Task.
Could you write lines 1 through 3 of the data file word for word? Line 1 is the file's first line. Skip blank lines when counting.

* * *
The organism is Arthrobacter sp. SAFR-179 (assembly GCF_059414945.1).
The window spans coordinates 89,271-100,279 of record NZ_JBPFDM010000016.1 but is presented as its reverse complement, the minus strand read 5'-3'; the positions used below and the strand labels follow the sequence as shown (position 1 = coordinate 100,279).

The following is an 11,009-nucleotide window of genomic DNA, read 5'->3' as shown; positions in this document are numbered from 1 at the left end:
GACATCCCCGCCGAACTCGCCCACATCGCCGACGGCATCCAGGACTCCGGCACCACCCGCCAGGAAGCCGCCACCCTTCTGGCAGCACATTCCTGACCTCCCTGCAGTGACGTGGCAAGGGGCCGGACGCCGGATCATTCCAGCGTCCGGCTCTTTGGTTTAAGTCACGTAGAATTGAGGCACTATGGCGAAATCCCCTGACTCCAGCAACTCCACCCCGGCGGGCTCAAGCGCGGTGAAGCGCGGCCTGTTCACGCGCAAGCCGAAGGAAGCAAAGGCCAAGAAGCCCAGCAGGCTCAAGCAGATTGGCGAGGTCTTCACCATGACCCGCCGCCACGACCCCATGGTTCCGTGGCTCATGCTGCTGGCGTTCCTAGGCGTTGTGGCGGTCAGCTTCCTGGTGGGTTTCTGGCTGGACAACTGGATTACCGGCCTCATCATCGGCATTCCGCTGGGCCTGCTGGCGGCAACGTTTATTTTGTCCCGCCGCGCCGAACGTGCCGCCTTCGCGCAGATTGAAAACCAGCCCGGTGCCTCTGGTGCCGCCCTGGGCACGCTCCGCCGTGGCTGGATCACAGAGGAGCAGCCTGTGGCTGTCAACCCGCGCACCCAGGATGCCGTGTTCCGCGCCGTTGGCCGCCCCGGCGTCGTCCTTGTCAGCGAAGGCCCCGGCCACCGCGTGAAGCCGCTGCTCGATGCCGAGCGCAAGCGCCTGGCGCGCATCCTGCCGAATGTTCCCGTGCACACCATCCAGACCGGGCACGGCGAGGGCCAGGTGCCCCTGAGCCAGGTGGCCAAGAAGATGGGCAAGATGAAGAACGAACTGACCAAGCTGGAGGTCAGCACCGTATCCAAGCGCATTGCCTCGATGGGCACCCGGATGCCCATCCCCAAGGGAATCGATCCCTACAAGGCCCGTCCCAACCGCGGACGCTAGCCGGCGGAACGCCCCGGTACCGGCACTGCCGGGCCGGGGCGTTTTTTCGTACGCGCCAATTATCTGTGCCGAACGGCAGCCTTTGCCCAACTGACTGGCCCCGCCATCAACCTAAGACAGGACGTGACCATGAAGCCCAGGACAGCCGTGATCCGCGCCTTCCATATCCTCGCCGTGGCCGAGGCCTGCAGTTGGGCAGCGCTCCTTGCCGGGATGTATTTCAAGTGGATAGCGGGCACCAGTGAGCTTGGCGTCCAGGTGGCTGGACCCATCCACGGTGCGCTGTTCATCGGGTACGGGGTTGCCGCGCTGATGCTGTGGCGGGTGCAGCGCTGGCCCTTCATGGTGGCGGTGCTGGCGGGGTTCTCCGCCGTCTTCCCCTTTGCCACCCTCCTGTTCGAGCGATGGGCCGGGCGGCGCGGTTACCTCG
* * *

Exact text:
The organism is Arthrobacter sp. SAFR-179 (assembly GCF_059414945.1).
The window spans coordinates 89,271-100,279 of record NZ_JBPFDM010000016.1 but is presented as its reverse complement, the minus strand read 5'-3'; the positions used below and the strand labels follow the sequence as shown (position 1 = coordinate 100,279).

The following is an 11,009-nucleotide window of genomic DNA, read 5'->3' as shown; positions in this document are numbered from 1 at the left end: